The Green Inferno Baddie Bone Nose Lorenza Izzo, Ariel Levy, Daryl Sabara, Kirby Bliss Blanton, Sky Ferreira, Magda Apanowicz, Nicolás Martínez, Aaron Burns, Ignacia Allamand, Ramón Llao, Richard Burgi, Eli Roth

 

Criminal Activities, Michael Pitt, Dan Stevens, Christopher Abbott, Rob Brown, Edi Gathegi, Jackie Earle Haley, John Travolta, Deidre Harmon,

Criminal Activities [mild spoilers]: when they get a bad investment tip a group of friends try to settle their debt to a mob boss by kidnapping a rival gangster’s family member. I was pleasantly surprised at how entertaining this crime caper was – the henchmen side-story (which stars the director) is particularly rib-ticking. The script and performances are surprisingly funny, but there are so many “Fucks” in here it feels like the film is going for a Guinness record – which is a bit of a shame, as it distracts from the good jokes. There are also some very well handled and well placed moments of serious tension and drama that really sink the hooks in to the viewer. The big issue is that it completely hangs on a very large and very wild twist that you could never have guessed on your own (and requires about 10 mins of runtime to fully explain). I hate lazy comparisons, but this one’s quite unique: think Lock Stock and Kiss Kiss Bang Bang – and you just don’t get many good films in this sub-genre. How much you ultimately enjoy Criminal Activities will depend on your tolerance for a big old slap in the face at the end – although there’s plenty fun to be had on the way.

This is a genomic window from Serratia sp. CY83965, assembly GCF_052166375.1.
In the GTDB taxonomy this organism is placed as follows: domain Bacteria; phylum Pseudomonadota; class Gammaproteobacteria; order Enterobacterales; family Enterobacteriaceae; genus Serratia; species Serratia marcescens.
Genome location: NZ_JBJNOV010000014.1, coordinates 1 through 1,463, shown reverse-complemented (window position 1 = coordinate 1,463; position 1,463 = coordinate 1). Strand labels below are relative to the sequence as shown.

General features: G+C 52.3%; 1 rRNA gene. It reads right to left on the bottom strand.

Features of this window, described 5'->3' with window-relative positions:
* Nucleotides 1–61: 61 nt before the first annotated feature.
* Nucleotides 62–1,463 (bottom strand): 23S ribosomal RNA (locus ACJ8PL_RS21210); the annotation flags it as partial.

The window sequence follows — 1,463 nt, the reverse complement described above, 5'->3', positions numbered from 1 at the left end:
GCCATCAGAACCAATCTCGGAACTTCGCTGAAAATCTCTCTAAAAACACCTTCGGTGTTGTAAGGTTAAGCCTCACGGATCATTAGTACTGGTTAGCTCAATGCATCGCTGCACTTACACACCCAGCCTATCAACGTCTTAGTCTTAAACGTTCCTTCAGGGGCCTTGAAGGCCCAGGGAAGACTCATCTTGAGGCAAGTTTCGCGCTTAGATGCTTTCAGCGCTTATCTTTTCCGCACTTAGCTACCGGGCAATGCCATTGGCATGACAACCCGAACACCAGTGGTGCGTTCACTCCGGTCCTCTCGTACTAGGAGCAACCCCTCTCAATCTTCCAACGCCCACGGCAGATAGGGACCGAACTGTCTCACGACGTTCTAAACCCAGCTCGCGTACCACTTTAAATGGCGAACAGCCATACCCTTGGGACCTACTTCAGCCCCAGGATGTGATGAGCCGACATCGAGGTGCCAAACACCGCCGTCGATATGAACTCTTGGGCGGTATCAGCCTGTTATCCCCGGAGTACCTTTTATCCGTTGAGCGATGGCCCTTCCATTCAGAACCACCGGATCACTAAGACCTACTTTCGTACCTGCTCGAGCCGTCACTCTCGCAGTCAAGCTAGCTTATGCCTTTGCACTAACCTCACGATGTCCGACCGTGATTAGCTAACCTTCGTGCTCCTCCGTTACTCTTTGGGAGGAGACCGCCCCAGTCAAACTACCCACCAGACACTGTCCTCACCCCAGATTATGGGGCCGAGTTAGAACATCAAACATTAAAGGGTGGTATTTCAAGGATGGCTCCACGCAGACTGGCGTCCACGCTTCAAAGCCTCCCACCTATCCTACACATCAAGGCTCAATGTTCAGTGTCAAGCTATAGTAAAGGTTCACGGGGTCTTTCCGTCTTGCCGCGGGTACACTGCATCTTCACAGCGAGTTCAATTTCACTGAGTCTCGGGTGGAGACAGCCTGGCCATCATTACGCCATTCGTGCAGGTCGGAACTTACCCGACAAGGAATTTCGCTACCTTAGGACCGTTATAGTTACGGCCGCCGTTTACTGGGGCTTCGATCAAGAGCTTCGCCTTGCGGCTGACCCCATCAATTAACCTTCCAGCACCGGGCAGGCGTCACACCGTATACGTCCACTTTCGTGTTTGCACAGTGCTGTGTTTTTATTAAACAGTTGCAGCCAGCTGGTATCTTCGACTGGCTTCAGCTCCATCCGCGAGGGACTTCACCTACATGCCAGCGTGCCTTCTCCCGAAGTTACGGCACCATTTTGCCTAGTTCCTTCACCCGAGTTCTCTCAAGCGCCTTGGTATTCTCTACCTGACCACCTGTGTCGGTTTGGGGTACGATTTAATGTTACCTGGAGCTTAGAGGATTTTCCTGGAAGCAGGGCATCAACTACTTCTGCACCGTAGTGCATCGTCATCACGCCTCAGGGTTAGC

Score: 6.5/10

JAPANORAMA - Gang of 3 BANNER JAPAN-O-RAMA.jpg

Yakuza Apocalypse, frogman, 極道大戦争, Gokudō Daisensō, Takashi Miike, Yayan Ruhian, Rirî Furankî, Hayato Ichihara, Kiyohiko Shibukawa, Riko Narumi, Pierre Taki, Ryushin Tei,

Yakuza Apocalypse: a virus that turns everyone into a yakuza mobster is sweeping through a sleepy Japanese town; along with some vampires, goths, and a ninja frogman. There are two fairly major signs that you’ll either love or hate this film: firstly, the ‘Mangalogo guarantees some mental Japanese stuff; secondly, Takashi Miike directing is another indicator of mental Japanese stuff. Suffice to say that there’s so much silly, random, and mental Japanese stuff (like a bird goblin man, kung fu frogman in a frog suit – mostly for no obvious reason) that it becomes a chore to keep up with. You get the feeling that Miike was going for a ‘Happiness of the Katakuris’ vibe, but got bogged down in the randomness and forgot about the plot. It opens with an ultra-violent bloodbath, but stalls immediately after and never really hits the top gear again: even the anti-fight at the end is a disappointing reductive idiom gag (massive build up / deliberately rubbish fight). A disappointing non-film from one of the most hit-or-miss directors on the planet. One for the Manga / Japanese / Miike fanboys only.